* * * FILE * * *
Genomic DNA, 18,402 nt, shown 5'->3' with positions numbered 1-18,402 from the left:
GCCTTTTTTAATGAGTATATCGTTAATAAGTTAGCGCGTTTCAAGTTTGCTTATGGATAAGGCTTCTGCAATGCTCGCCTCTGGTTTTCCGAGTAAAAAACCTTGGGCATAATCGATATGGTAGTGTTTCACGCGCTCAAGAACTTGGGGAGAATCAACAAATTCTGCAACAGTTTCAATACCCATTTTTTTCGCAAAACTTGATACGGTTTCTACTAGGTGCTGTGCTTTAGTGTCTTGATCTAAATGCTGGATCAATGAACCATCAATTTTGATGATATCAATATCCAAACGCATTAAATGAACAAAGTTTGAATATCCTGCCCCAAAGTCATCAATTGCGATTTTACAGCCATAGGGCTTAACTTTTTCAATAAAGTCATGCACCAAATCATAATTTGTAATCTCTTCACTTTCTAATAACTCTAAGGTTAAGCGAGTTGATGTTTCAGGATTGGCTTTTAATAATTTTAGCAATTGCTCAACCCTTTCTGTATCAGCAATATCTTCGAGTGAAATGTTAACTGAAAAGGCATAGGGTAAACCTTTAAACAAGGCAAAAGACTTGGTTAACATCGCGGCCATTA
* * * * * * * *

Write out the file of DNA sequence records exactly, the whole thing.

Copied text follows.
Genomic DNA, 18,402 nt, shown 5'->3' with positions numbered 1-18,402 from the left:
GCCTTTTTTAATGAGTATATCGTTAATAAGTTAGCGCGTTTCAAGTTTGCTTATGGATAAGGCTTCTGCAATGCTCGCCTCTGGTTTTCCGAGTAAAAAACCTTGGGCATAATCGATATGGTAGTGTTTCACGCGCTCAAGAACTTGGGGAGAATCAACAAATTCTGCAACAGTTTCAATACCCATTTTTTTCGCAAAACTTGATACGGTTTCTACTAGGTGCTGTGCTTTAGTGTCTTGATCTAAATGCTGGATCAATGAACCATCAATTTTGATGATATCAATATCCAAACGCATTAAATGAACAAAGTTTGAATATCCTGCCCCAAAGTCATCAATTGCGATTTTACAGCCATAGGGCTTAACTTTTTCAATAAAGTCATGCACCAAATCATAATTTGTAATCTCTTCACTTTCTAATAACTCTAAGGTTAAGCGAGTTGATGTTTCAGGATTGGCTTTTAATAATTTTAGCAATTGCTCAACCCTTTCTGTATCAGCAATATCTTCGAGTGAAATGTTAACTGAAAAGGCATAGGGTAAACCTTTAAACAAGGCAAAAGACTTGGTTAACATCGCGGCCATTA